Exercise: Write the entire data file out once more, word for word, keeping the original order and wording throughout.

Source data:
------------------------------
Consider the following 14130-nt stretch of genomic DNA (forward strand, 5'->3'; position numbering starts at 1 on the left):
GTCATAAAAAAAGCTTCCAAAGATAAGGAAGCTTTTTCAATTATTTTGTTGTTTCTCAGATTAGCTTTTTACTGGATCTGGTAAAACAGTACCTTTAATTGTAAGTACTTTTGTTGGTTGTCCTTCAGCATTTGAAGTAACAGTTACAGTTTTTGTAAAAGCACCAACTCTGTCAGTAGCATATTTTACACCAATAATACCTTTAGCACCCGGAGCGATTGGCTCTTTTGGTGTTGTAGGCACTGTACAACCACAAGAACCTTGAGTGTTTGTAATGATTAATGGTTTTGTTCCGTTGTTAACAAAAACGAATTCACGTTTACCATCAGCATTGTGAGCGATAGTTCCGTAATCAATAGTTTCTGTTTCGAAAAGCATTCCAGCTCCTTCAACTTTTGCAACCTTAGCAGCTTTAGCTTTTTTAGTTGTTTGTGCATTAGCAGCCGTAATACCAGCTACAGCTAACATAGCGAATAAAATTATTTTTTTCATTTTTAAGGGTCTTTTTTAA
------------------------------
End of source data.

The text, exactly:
Consider the following 14130-nt stretch of genomic DNA (forward strand, 5'->3'; position numbering starts at 1 on the left):
GTCATAAAAAAAGCTTCCAAAGATAAGGAAGCTTTTTCAATTATTTTGTTGTTTCTCAGATTAGCTTTTTACTGGATCTGGTAAAACAGTACCTTTAATTGTAAGTACTTTTGTTGGTTGTCCTTCAGCATTTGAAGTAACAGTTACAGTTTTTGTAAAAGCACCAACTCTGTCAGTAGCATATTTTACACCAATAATACCTTTAGCACCCGGAGCGATTGGCTCTTTTGGTGTTGTAGGCACTGTACAACCACAAGAACCTTGAGTGTTTGTAATGATTAATGGTTTTGTTCCGTTGTTAACAAAAACGAATTCACGTTTACCATCAGCATTGTGAGCGATAGTTCCGTAATCAATAGTTTCTGTTTCGAAAAGCATTCCAGCTCCTTCAACTTTTGCAACCTTAGCAGCTTTAGCTTTTTTAGTTGTTTGTGCATTAGCAGCCGTAATACCAGCTACAGCTAACATAGCGAATAAAATTATTTTTTTCATTTTTAAGGGTCTTTTTTAA